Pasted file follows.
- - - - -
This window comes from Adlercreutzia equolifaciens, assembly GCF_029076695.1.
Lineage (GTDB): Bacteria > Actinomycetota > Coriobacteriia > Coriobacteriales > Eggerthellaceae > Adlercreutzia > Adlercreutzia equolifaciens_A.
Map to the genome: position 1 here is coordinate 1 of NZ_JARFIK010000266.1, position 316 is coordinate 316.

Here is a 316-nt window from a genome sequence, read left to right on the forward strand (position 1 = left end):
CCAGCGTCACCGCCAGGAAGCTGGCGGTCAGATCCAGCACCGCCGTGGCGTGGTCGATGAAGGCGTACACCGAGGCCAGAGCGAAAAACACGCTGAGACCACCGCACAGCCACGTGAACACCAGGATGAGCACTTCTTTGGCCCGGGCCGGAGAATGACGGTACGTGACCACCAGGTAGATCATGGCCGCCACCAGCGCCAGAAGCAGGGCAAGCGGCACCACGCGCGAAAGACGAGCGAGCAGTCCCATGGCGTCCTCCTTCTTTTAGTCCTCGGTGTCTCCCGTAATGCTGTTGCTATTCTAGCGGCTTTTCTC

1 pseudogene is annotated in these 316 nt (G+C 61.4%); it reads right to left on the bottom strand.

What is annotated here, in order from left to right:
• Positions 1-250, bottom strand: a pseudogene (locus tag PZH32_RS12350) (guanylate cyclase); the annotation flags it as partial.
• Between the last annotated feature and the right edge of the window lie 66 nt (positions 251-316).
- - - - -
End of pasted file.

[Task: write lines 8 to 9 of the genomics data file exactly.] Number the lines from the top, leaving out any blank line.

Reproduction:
• Positions 1-250, bottom strand: a pseudogene (locus tag PZH32_RS12350) (guanylate cyclase); the annotation flags it as partial.
• Between the last annotated feature and the right edge of the window lie 66 nt (positions 251-316).